Small Sized Dogs small to medium dog breeds ; small to medium sized dogs ; small to medium size dog, medium dog breeds, big dogs, Dog Size
Looking to adopt a canine companion? Are you a fan of small sized dogs? Perhaps you’re more in to medium dog breeds or big dogs? Before you run out and find the first dog that falls in your lap, consider the size of dog that will fit into your family and lifestyle.
How do I choose the right size dog?
There are many factors to consider when choosing the size of dog to get. You want it to fit into your family and lifestyle. If you live in an apartment, you want to make sure the dog isn’t too large and active to be a good fit. So before running out to adopt the first dog you fall in love with, take time to consider these things.
Are you single, married, or have children? Even if you don’t have children, do frequent visitors have children?
Veterinary consultant, Claudine Sievert, highly recommends Boxers and Labradors out of medium to large size dogs because both of these breeds are incredibly patient and will happily play all day.
When considering the size of dog you want, you’ll want to think of your living space and the size of your yard.
If you live in an apartment or the city, a Boxer might not be a good choice because they have a lot of energy and may become bored. A bored dog is a destructive dog.
Small to medium sized dogs are great if you live in an apartment.
This one may not be as easy as you think. No matter what a breed’s reputation, each dog will have their personality. Smaller doesn’t always mean more laid back, and larger doesn’t always mean harder to deal with.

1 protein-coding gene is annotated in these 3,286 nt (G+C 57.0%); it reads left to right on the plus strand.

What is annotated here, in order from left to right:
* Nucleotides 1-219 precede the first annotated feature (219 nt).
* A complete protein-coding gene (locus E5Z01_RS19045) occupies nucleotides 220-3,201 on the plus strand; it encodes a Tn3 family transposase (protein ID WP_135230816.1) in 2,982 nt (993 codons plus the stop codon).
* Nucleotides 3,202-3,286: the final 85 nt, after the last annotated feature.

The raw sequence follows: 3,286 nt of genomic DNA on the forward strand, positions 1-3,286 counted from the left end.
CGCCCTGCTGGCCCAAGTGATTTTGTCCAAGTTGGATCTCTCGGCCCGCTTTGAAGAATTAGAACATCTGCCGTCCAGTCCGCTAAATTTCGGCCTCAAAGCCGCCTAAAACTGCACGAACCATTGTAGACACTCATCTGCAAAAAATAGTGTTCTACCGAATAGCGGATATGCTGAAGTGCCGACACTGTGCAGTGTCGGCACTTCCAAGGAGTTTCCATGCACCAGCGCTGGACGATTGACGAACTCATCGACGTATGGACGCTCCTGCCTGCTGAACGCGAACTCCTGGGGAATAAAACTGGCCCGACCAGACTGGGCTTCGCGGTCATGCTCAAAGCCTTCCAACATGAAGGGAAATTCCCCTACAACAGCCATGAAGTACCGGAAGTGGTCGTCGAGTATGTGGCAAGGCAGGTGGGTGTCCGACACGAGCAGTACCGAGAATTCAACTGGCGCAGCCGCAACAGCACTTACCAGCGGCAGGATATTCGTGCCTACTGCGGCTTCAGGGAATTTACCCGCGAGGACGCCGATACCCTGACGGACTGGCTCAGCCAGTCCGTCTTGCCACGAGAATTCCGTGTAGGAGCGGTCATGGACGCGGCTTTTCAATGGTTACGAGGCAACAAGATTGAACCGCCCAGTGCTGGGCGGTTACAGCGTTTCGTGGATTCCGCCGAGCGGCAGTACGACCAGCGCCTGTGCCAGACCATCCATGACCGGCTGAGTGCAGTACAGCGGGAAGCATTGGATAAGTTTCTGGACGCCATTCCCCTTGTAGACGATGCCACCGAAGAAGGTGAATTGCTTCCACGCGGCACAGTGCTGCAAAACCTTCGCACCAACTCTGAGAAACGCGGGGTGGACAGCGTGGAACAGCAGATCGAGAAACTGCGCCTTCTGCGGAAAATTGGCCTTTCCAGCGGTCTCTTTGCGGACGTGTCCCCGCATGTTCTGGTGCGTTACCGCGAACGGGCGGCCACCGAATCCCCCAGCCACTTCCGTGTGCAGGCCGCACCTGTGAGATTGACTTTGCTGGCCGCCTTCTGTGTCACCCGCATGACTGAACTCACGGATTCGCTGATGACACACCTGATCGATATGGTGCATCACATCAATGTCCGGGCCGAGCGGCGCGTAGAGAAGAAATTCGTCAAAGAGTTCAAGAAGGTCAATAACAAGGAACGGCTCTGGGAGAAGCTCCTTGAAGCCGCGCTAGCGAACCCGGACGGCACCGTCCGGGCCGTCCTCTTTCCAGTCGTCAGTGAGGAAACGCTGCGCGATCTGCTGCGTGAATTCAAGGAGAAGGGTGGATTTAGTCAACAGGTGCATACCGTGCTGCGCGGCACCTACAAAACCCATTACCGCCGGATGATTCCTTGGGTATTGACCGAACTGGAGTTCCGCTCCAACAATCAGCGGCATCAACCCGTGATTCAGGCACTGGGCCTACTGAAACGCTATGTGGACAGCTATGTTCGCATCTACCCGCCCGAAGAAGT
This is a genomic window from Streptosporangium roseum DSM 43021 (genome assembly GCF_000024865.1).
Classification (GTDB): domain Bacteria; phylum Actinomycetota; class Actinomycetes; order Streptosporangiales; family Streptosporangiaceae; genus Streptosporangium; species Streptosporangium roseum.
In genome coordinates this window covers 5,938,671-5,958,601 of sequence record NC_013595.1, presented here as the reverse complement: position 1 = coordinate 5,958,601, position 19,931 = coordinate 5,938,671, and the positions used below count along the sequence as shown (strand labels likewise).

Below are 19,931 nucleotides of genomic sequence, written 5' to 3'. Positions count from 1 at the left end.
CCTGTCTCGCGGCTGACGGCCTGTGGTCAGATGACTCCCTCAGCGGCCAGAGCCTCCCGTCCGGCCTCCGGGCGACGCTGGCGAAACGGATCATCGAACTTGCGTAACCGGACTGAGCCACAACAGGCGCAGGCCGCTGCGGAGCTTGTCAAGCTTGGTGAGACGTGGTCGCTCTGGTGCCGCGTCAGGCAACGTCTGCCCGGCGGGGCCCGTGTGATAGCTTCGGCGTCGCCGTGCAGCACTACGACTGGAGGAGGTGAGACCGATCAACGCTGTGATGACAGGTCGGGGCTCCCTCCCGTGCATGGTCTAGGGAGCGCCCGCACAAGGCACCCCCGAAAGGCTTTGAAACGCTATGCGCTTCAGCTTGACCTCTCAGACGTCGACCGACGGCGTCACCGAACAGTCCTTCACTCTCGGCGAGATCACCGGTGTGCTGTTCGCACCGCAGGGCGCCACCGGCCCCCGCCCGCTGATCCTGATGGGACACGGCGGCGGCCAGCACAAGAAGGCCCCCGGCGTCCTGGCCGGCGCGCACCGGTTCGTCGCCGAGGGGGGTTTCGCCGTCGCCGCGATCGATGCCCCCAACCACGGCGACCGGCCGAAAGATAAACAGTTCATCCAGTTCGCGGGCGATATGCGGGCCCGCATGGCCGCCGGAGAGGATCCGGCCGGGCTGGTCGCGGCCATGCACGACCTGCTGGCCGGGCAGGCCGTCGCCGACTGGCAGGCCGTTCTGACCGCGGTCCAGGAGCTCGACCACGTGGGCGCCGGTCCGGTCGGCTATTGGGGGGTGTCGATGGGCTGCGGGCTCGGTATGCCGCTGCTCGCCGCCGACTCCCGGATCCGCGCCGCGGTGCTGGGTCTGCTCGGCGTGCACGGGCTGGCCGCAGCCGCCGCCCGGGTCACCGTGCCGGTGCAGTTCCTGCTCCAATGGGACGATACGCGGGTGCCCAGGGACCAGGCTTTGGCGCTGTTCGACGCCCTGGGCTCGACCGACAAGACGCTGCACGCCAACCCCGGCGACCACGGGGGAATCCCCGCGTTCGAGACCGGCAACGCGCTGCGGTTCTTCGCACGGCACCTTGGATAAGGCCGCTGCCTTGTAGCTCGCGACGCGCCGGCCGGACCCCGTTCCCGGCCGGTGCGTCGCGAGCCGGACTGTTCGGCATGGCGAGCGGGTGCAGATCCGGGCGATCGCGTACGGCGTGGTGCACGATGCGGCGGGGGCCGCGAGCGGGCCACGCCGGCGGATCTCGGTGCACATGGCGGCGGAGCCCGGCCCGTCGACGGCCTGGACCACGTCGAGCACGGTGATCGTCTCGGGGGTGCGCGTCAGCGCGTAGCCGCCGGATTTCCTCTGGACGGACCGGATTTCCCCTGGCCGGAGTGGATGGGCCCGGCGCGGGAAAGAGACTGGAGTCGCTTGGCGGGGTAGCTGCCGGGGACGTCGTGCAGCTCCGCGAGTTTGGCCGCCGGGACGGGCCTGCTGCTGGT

The best thing you can do is visit with different dogs, ask to take them on a walk, and play with them until you find the right one for you.
Puppy vs. Full-grown
Often, when you ask someone if they want a puppy or grown dog, they’ll instantly say puppy before considering how much more work they are.
A puppy is super cute but isn’t trained. If you don’t have the time or patience to train a dog, it may be best to get an adult dog, or at least one that’s at least potty trained. Rescues often have behavioral training and can let you know how trained a dog is before meeting them.
Exercise and Activity Level
Small to medium dog breeds like Dachshunds, Beagles, and Cavalier King Charles Spaniel require a lot of exercise. They get bored easily and may develop bad habits such as digging or barking without enough mental stimulation.
Larger dogs like Boxers require less exercise but more play time. They get all the exercise they need chasing you around the yard, but they still love to play catch and tug-of-war just as much as a smaller dog does.
Other Considerations When
With size comes consideration of several things including
- cost of feeding
- cost of medications
- veterinary care
What Are the Different Dog Sizes?
Let’s look at the three main size categories – small or toy dog breeds, medium sized dogs, and large dog breeds.
Small Sized Dogs
They weigh up to 30 pounds.
Some examples of small sized dog breeds include Yorkshire Terrier, Pomerian, Maltese, Boston Terrier, Beagle, Cocker Spaniel.
Medium Sized Dogs
They weigh between 30 to 60 pounds.
Some examples of medium sized dog breeds include Boxer, Basset Hound, Bulldog, Border Collie, German Shepherd.
Large Dog Breeds
They weigh more than 60 pound.
Some examples of large sized dog breeds include Great Dane, Doberman Pinscher, Saint Bernard and Irish Wolfhound.
Thinking of the size of a dog is an important consideration when choosing a new canine friend to bring home.
- Small to medium sized dogs often need more prophylactic dental cleanings.
- Large dog breeds need more space, are more expensive to feed, cost more in terms of medications simply because of dose size.
- Big dogs are also more likely to injure people, whether on purpose or accident. Big dog breeds can jump on people and knock them over. They can pull people down when they are trying to leash-walk them.
- Large dog breeds do tend to live shorter lives as well, a realization that some owners may struggle with when choosing a companion.
Claudine Sievert, DVM | Veterinary Consultant at CatPet.Club
Justin Padgett, DVM | Associate Veterinarian at Branchville Animal Hospital